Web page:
Pyrolas are small plants of forest understories. Most have white flowers and go by the name of Shinleaf. This is the Pink Pyrola, Pyrola asarifolia. It is common in the northern parts of the lower peninsula. Pyrolas have been classified in their own family, and sometimes as part of the Ericaceae (blueberry family).

Growing in swamps and wetlands, some people refer to this as Bog Loosestrife. The species is better known as Swamp Candles, Lysimachia terrestris. Yellow star shaped flowers grow in an elongated raceme. The petal bases are dotted and form a red circle in the center.

Another favorite of mine is the Wood Lily, Lilium philadelphicum. This is an upright flowering species, as many other orange-red lilies have the flowers pointed downward. Just under the flowers are long whorled leaves. The six petals are narrowed at the base and dark spotted. Actually there are 3 petals and 3 identical sepals. Put together, these are usually referred to as tepals. Wood Lily is only scattered among counties in lower Michigan, but more common in the northern regions.

We can't do a post on Michigan flowers without including a few orchids. This is a white flowering species whose lower lip points straight down. This is the Large Round-leaved Orchid. Platanthera macrophylla or P. orbiculata, depending on if you lump or spilt. It was identified for me as the Large. If that is the case, it is extremely rare in Michigan, being found in only a few counties.  Two of those counties surround the area this was photographed. The length of the spur is used to separate the two, but many botanists find that arbitrary. Sphinx moths and Noctuid moths are the primary pollinators.

On a side note, there is another white flowered orchid in Michigan known as the Broad-leaved Orchid, Epipactis helleborine. It is non native and considered invasive. An exotic invasive orchid?  What has the world come to.

Wish I had a better photo of this. Hidden along some of the woodland seeps is one of my favorites, the Purple Fringed Orchid. It has been so long since I've seen this in bloom, I can't be sure if it is psycodes or grandiflora, though I lean to the latter.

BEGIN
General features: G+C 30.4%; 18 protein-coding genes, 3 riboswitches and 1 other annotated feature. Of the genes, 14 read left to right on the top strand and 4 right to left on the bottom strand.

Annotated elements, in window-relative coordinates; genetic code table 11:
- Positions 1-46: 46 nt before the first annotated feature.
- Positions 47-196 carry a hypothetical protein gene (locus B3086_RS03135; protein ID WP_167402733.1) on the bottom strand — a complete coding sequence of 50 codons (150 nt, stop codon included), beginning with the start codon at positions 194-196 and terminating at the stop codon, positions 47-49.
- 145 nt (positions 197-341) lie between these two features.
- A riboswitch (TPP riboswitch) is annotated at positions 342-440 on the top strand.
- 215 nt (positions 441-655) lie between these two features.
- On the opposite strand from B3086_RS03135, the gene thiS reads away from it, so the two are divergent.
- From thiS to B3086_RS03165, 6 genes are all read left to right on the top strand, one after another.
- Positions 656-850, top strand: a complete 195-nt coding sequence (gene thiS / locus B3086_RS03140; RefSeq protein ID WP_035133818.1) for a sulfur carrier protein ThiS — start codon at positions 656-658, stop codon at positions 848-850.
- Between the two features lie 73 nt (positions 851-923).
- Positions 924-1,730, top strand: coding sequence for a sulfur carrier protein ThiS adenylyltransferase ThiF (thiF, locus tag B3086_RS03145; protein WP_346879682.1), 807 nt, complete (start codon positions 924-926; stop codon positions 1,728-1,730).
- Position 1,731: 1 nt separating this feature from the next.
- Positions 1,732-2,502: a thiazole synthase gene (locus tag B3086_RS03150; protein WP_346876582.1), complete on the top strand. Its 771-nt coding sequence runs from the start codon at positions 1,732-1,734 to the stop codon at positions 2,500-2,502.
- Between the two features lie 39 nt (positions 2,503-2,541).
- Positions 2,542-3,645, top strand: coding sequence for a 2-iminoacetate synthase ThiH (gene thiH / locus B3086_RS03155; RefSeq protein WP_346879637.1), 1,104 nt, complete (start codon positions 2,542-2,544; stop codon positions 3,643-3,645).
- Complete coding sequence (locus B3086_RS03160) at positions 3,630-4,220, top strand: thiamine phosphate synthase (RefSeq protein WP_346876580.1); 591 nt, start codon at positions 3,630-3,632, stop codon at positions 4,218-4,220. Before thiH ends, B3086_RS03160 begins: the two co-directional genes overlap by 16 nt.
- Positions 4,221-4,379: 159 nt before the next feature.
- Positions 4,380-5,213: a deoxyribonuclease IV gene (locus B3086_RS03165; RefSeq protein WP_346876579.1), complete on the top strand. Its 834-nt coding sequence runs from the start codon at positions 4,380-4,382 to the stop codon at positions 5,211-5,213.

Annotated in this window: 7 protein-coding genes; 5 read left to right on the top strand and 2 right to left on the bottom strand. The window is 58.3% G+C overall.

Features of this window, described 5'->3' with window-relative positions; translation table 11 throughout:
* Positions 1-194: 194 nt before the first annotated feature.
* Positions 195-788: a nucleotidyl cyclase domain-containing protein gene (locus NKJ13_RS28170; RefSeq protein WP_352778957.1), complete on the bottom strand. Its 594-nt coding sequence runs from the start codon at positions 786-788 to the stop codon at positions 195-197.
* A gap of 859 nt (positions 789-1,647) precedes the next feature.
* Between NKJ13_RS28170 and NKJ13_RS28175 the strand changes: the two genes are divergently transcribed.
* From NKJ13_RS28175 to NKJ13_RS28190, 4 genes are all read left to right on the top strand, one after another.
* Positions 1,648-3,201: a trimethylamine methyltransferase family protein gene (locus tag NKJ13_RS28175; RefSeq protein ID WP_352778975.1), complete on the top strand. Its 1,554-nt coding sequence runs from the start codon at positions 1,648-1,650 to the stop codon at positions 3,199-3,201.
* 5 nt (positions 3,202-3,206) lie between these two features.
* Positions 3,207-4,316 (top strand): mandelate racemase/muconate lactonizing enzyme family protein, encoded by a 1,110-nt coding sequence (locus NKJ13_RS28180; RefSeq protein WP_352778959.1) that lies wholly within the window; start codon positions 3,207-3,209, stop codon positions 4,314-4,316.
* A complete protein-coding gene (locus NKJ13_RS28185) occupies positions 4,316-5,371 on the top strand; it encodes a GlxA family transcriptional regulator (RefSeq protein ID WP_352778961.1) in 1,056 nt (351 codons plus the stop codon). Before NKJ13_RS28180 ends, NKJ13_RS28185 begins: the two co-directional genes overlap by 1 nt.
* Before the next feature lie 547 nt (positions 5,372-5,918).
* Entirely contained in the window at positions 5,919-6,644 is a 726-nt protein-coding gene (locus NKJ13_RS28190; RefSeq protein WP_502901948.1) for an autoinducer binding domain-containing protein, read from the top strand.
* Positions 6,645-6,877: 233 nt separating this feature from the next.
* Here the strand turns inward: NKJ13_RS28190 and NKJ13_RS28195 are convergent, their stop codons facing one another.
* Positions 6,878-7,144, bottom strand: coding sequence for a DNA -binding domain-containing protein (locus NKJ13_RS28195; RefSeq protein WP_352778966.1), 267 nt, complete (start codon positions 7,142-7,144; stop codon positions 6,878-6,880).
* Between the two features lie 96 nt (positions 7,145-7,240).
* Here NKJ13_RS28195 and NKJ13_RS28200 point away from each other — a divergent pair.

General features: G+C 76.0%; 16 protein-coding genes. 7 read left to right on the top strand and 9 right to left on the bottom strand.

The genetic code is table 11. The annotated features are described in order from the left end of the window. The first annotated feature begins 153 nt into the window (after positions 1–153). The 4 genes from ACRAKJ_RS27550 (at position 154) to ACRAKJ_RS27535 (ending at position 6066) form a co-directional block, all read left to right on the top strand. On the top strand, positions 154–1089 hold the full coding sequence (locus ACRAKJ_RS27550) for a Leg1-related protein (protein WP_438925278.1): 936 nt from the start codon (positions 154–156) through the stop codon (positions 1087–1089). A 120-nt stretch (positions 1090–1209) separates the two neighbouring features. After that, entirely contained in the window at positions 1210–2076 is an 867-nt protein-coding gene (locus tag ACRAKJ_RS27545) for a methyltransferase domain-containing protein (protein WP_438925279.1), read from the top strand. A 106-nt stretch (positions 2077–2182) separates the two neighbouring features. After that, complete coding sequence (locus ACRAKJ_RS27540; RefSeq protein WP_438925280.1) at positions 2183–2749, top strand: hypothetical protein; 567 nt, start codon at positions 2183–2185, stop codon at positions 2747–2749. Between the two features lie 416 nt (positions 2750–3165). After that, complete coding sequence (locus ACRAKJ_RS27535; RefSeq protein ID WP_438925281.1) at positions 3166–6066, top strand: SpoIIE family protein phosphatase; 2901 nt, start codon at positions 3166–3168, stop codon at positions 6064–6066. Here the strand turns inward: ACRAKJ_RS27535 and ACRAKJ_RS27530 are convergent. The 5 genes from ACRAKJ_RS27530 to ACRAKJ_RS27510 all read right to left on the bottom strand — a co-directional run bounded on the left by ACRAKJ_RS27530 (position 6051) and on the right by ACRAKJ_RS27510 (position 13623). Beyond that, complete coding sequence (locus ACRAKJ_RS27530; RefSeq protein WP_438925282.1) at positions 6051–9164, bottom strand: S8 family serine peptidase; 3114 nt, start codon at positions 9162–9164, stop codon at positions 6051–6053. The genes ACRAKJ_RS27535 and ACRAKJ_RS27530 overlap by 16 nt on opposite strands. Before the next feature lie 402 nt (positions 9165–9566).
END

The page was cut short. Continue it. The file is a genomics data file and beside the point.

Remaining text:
The bogs are full of orchid species. This is the Dragon's Mouth, Arethusa bulbosa. The sepals and hood are solid pink. The lower lip is spotted with purple, white, and yellow.

Rose Pogonia, Pogonia ophioglossoides, is a wide ranging species, occurring throughout the eastern half of North America. It looks similar to the Dragon's Mouth, but is much lighter pink or 'rose' in color. The lower lip is darker, fringed, and has a deep yellow throat.

One of the most abundant orchids on Beaver Island bogs is the Grass Pink, Calopogon tuberosus. The color is much deeper and richer than the previous two. Red and purple pigments really make this plant stand out from the rest.

Think of this as the upside down orchid. The center lip is inverted in this species. Look for long protruding white or yellowish hairs on the lips beard. This lip bends down and touches the back of bumblebees to insure pollination.

Ah, saving the best for last. While I've seen plenty of Yellow and Pink Lady's Slipper, with a few exceptions, you need to be in the Lake Erie counties to find this in Ohio. This is Showy Lady's Slipper, Cypripedium reginae. The large broad leaves make this easy to spot, even when not in bloom.  Don't restrict yourself to looking in bogs, Showy prefers a higher pH soil. On Beaver Island we find it common in any wet ditch.